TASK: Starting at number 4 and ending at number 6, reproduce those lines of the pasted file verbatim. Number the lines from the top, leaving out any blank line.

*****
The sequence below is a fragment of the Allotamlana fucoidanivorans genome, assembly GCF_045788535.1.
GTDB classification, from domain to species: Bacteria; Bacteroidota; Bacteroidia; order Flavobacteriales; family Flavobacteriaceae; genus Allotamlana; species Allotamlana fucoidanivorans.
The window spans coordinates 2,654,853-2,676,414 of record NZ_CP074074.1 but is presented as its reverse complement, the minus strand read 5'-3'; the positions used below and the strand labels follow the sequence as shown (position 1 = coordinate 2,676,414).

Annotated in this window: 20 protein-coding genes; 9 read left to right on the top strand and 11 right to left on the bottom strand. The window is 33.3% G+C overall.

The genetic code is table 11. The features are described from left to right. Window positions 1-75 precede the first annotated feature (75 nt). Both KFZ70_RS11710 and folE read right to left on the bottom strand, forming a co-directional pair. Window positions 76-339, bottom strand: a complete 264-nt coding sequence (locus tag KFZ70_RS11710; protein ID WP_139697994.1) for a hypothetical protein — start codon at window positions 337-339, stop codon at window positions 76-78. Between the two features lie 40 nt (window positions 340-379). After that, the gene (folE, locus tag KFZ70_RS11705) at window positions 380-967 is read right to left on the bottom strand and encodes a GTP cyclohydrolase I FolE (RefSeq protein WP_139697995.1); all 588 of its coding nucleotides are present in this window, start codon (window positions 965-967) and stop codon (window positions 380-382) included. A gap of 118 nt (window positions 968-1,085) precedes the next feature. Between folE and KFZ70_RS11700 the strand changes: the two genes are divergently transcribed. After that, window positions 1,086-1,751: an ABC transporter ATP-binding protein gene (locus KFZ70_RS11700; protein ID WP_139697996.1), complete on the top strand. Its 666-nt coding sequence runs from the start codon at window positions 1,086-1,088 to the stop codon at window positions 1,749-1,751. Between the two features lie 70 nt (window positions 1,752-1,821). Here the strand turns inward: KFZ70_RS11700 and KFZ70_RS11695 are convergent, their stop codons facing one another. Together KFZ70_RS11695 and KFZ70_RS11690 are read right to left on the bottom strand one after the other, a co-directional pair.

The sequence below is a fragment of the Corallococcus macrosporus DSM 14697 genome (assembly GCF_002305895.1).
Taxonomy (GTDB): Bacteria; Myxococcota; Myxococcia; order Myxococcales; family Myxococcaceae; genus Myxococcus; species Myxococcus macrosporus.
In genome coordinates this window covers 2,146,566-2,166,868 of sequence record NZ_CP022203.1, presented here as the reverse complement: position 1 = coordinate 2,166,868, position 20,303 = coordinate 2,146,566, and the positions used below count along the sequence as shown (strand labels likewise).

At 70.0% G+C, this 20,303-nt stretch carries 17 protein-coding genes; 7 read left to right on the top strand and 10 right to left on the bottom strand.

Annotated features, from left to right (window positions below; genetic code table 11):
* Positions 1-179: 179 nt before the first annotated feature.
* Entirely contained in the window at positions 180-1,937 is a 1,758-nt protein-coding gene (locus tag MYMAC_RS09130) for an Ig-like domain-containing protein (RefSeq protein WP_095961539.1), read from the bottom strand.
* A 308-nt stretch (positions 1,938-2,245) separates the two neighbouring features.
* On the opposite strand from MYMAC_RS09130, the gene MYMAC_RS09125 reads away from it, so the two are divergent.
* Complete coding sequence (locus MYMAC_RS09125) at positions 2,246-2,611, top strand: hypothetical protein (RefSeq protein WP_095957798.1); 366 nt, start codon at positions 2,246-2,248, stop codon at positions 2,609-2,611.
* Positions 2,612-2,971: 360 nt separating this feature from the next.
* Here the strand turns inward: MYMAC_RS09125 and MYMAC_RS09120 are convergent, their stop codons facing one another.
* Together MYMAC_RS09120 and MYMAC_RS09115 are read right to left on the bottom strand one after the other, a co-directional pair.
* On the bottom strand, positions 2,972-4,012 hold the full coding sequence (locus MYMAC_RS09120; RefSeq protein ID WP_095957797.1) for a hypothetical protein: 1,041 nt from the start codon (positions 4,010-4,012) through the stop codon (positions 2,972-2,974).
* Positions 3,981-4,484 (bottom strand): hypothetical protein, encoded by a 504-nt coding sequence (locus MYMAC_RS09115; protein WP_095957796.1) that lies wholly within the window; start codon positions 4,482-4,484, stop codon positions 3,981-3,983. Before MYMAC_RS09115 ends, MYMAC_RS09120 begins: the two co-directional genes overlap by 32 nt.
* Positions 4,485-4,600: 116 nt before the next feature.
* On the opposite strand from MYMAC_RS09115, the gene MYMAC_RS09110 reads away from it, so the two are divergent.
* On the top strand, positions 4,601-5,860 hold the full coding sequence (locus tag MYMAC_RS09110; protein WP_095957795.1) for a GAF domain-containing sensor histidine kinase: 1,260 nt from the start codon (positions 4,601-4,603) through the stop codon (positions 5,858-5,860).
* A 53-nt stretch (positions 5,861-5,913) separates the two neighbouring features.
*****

Annotated in this window: 20 protein-coding genes; 9 read left to right on the top strand and 11 right to left on the bottom strand. The window is 33.3% G+C overall.

The genetic code is table 11. The features are described from left to right. Window positions 1-75 precede the first annotated feature (75 nt). Both KFZ70_RS11710 and folE read right to left on the bottom strand, forming a co-directional pair. Window positions 76-339, bottom strand: a complete 264-nt coding sequence (locus tag KFZ70_RS11710; protein ID WP_139697994.1) for a hypothetical protein — start codon at window positions 337-339, stop codon at window positions 76-78. Between the two features lie 40 nt (window positions 340-379). After that, the gene (folE, locus tag KFZ70_RS11705) at window positions 380-967 is read right to left on the bottom strand and encodes a GTP cyclohydrolase I FolE (RefSeq protein WP_139697995.1); all 588 of its coding nucleotides are present in this window, start codon (window positions 965-967) and stop codon (window positions 380-382) included. A gap of 118 nt (window positions 968-1,085) precedes the next feature. Between folE and KFZ70_RS11700 the strand changes: the two genes are divergently transcribed. After that, window positions 1,086-1,751: an ABC transporter ATP-binding protein gene (locus KFZ70_RS11700; protein ID WP_139697996.1), complete on the top strand. Its 666-nt coding sequence runs from the start codon at window positions 1,086-1,088 to the stop codon at window positions 1,749-1,751. Between the two features lie 70 nt (window positions 1,752-1,821). Here the strand turns inward: KFZ70_RS11700 and KFZ70_RS11695 are convergent, their stop codons facing one another. Together KFZ70_RS11695 and KFZ70_RS11690 are read right to left on the bottom strand one after the other, a co-directional pair.

The sequence below is a fragment of the Corallococcus macrosporus DSM 14697 genome (assembly GCF_002305895.1).